Nieuw Amsterdam Cruise Review by CruiserMan48

Trip Details
  • Sail Date: October 2010
  • Destination: Transatlantic
  • Cabin Type: Interior Stateroom
We have just completed the Nieuw Amsterdam's maiden transatlantic voyage from Barcelona to Fort Lauderdale. We are veteran cruisers with about two dozen sailings behind us, about a third of them transatlantic. The boarding process in Barcelona was perhaps the smoothest we've ever encountered and our first impression of the ship was equally favorable.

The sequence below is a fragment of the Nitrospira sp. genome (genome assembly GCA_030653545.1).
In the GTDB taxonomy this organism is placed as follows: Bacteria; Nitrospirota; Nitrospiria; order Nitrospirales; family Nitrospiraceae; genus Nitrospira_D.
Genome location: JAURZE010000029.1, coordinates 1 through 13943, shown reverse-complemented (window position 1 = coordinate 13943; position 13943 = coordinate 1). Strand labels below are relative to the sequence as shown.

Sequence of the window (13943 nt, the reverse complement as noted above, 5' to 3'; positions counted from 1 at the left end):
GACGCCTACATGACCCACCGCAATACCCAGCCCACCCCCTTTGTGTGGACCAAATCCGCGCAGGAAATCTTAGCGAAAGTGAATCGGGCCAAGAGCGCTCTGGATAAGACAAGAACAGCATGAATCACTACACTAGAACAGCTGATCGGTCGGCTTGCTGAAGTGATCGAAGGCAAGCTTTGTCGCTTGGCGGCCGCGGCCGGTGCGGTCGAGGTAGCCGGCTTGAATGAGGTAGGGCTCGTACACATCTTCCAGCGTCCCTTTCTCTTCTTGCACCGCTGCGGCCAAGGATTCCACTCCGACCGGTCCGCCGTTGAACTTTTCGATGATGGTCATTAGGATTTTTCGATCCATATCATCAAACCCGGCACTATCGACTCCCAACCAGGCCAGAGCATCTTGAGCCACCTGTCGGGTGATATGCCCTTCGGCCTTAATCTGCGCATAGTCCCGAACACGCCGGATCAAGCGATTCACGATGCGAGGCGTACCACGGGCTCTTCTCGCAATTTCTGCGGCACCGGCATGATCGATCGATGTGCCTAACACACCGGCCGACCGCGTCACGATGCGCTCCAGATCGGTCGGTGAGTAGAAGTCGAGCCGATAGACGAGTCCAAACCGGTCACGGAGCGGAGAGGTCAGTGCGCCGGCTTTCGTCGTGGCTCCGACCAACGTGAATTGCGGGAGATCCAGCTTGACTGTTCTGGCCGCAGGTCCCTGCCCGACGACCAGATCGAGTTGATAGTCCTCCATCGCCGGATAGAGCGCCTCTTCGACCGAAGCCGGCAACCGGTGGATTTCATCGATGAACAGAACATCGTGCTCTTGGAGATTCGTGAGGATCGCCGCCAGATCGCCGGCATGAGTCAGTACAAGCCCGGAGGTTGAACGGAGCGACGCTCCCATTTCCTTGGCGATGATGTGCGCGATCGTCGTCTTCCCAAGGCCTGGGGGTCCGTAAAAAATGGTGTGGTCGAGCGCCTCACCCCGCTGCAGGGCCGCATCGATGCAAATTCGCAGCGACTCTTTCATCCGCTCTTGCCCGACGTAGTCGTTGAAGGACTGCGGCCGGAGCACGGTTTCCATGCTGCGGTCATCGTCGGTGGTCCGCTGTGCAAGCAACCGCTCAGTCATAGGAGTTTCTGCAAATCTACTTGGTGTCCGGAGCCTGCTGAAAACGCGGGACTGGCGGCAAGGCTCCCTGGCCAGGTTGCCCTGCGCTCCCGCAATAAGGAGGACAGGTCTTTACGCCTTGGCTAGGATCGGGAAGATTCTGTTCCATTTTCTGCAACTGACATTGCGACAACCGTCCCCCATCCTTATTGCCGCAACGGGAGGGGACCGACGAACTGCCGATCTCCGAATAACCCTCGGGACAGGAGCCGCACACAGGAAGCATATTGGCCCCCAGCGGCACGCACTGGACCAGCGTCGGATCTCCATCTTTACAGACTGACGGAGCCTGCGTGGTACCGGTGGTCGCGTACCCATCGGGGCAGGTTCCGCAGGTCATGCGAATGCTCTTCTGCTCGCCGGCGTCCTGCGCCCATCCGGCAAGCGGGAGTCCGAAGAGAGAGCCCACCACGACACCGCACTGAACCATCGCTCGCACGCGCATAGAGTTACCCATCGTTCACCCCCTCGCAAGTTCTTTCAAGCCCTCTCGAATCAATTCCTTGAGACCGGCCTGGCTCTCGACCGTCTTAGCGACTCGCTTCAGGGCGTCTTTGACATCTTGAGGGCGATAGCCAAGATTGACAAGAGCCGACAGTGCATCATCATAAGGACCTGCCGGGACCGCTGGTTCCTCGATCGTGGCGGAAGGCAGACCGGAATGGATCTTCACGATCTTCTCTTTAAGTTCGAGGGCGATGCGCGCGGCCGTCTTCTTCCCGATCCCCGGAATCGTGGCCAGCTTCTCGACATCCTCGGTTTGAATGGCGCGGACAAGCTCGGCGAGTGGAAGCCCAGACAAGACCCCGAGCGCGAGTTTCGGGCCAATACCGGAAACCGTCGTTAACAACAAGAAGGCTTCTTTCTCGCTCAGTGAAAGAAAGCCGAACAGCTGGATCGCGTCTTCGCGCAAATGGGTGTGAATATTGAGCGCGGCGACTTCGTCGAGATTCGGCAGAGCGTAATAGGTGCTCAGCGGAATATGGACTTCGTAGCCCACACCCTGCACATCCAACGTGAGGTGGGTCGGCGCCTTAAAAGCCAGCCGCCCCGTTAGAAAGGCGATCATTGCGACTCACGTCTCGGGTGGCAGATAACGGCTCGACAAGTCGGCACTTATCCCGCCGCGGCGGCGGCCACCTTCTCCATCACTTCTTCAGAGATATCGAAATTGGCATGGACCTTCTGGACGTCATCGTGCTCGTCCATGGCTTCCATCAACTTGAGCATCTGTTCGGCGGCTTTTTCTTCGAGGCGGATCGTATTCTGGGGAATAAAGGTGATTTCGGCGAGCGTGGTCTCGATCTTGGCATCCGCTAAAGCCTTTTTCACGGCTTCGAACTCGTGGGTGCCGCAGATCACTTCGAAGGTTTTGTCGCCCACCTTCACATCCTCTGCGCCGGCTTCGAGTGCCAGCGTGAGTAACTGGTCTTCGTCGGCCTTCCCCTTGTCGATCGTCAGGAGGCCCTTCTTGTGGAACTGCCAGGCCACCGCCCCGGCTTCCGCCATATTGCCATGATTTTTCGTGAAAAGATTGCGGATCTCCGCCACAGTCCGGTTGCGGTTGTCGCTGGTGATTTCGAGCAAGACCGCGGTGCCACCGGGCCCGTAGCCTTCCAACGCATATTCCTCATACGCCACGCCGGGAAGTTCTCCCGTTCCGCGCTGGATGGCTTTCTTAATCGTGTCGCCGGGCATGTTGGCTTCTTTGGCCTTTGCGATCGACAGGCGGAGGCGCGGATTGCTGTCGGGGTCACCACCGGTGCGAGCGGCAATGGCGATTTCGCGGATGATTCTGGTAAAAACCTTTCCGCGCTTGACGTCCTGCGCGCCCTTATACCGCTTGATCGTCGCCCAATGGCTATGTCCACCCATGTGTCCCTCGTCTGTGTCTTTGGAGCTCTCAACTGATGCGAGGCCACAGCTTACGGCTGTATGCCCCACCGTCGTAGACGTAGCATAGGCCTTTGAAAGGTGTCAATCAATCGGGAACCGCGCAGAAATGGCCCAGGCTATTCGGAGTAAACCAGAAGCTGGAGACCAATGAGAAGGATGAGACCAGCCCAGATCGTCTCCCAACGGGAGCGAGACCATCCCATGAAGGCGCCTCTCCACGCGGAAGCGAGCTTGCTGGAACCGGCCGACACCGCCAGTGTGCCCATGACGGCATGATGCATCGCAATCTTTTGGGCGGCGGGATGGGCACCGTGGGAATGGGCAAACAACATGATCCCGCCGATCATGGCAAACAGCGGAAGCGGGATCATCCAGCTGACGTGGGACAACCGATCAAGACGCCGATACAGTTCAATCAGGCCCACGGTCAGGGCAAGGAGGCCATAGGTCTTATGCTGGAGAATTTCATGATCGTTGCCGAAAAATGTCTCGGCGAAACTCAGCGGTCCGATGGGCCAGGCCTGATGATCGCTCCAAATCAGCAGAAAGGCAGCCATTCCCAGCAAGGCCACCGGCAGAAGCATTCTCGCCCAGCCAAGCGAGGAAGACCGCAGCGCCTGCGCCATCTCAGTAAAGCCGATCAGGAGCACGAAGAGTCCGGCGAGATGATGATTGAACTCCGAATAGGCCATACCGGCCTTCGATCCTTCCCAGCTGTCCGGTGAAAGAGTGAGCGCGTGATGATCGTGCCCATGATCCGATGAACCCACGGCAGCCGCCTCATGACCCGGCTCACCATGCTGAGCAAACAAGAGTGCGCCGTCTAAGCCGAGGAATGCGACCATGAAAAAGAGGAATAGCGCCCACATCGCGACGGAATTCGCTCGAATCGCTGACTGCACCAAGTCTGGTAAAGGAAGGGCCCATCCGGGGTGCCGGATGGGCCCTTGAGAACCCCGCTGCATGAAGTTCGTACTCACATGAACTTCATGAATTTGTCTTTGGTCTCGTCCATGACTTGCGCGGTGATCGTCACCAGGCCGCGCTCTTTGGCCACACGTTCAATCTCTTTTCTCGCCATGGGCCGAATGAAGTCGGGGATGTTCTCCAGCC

However, as we tried to fall asleep in our cabin on the first night, we kept hearing loud thumping sounds every few seconds, as if a solid steel telephone pole rammed into our cabin and made the walls resonate and vibrate. Even the ice bucket shook with each impact. We called Guest Relations (GR), and a staff member appeared at our cabin a little after midnight and confirmed that the noise we were hearing was from the metal structures outside our cabin. He offered no help other than to explain that the noise is prevalent on decks 5 through 8. We got dressed and went to the GR desk where we complained that the noise was so thunderous that even music from an I-Pod at maximum volume through noise cancelling headphones could not mask it (we were desperate for sleep at this point). The GR people smiled and offered us...ear plugs. How nice of them! The noise finally subsided after 3 AM. The next morning we met with a GR supervisor who insisted that such noises are normal on a ship because a ship's structure must be able to bend back and forth. We protested that we had never heard any such noise on more than twenty ships we have sailed on before, but she remained adamant and largely unsympathetic to our plight. She added that the noise travels throughout the ship and one never knows where it will strike next. She also advised us that there were no other available cabins on the entire ship. We appealed in writing to the captain for some relief from the prospect of spending three weeks with intolerably loud banging in the cabin. He wrote back immediately and made arrangements to move us to another cabin on deck 4 midship which turned out to be wonderfully quiet. We expressed our deep gratitude to Captain Mercer, a charismatic and utterly gracious Brit who was a consummate professional throughout the cruise. We did hear the noise in other parts of the ship from time to time, but not in our new cabin.